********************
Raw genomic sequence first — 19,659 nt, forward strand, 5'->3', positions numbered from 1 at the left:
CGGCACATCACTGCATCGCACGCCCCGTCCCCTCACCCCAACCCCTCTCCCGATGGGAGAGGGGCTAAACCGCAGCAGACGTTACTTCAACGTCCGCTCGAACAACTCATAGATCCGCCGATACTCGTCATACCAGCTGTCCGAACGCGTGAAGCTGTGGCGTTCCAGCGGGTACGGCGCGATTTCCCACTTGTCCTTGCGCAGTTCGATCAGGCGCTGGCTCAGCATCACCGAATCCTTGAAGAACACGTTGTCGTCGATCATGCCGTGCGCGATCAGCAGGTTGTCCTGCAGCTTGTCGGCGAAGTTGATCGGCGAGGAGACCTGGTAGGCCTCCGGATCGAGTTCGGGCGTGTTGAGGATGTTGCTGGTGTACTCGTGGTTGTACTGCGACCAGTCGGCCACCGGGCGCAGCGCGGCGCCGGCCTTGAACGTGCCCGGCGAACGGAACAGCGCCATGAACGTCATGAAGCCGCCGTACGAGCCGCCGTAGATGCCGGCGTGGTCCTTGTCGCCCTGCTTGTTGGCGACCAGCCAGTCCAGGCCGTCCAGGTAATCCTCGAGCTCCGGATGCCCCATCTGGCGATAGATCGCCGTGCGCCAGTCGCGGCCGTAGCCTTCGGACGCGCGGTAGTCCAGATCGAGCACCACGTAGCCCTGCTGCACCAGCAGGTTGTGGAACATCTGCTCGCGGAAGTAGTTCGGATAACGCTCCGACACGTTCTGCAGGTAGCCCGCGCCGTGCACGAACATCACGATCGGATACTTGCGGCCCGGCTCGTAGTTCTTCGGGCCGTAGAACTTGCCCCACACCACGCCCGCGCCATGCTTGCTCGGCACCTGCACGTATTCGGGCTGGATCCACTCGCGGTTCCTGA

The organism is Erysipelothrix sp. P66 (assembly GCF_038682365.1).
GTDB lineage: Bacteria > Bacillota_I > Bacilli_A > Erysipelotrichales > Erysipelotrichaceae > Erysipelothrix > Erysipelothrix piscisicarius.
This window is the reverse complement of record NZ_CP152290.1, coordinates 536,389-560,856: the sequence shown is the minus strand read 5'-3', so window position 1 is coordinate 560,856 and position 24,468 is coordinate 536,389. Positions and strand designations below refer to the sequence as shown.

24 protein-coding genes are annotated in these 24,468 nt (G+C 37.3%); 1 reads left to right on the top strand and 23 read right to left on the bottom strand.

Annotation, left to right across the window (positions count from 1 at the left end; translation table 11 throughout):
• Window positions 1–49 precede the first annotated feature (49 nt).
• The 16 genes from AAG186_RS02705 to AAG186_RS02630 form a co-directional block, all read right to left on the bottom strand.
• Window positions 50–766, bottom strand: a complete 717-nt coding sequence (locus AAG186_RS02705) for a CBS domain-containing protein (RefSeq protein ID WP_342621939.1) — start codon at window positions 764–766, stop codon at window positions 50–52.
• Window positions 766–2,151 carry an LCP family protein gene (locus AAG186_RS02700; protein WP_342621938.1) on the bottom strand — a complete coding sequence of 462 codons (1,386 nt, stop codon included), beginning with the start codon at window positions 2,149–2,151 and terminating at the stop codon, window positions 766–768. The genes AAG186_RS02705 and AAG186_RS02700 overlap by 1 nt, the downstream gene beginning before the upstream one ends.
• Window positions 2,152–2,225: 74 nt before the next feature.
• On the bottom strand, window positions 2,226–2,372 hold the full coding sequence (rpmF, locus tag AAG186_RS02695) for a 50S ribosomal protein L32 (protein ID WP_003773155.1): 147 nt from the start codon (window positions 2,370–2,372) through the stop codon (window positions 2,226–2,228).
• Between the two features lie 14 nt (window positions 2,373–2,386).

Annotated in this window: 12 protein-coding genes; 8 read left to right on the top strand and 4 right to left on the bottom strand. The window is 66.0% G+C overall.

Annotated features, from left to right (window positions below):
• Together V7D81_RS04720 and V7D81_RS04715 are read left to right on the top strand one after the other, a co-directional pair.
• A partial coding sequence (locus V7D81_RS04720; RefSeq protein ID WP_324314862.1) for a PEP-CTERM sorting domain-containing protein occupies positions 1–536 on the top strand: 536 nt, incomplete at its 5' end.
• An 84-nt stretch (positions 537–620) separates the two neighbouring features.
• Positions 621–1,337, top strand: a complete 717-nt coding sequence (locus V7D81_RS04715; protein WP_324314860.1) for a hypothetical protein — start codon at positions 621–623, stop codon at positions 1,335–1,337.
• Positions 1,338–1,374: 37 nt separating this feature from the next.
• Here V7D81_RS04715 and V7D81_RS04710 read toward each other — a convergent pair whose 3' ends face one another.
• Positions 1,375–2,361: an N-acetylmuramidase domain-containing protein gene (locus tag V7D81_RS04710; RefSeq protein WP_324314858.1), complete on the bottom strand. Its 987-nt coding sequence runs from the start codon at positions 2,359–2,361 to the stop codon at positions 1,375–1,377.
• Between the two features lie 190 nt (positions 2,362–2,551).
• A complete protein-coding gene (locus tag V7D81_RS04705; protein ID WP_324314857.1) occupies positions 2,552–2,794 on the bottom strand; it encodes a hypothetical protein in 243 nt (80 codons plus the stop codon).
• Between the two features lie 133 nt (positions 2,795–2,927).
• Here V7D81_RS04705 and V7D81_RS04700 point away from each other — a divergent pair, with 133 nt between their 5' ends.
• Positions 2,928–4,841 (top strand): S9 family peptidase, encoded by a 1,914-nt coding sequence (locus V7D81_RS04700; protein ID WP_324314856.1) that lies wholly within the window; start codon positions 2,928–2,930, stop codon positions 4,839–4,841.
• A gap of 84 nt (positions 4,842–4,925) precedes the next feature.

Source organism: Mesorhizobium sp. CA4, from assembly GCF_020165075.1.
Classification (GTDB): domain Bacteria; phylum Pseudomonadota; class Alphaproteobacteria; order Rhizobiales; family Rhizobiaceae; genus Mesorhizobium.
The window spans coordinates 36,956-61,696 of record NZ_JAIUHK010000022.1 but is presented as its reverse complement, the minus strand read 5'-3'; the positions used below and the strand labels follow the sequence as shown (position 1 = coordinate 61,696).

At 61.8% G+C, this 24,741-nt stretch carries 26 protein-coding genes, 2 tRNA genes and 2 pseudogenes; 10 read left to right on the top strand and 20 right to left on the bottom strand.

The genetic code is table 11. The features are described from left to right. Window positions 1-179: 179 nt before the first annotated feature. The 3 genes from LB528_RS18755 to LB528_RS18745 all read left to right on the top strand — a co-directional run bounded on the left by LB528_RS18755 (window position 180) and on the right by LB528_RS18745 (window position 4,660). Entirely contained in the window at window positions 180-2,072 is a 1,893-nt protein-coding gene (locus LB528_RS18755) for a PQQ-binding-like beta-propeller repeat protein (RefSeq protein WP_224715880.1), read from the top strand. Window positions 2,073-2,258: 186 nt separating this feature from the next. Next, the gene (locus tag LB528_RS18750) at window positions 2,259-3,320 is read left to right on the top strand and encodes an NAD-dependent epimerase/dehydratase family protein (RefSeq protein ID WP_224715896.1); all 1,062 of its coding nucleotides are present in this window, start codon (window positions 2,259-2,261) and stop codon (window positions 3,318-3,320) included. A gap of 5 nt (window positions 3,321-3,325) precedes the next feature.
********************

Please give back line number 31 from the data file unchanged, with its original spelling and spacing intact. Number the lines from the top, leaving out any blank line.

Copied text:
Classification (GTDB): domain Bacteria; phylum Pseudomonadota; class Alphaproteobacteria; order Rhizobiales; family Rhizobiaceae; genus Mesorhizobium.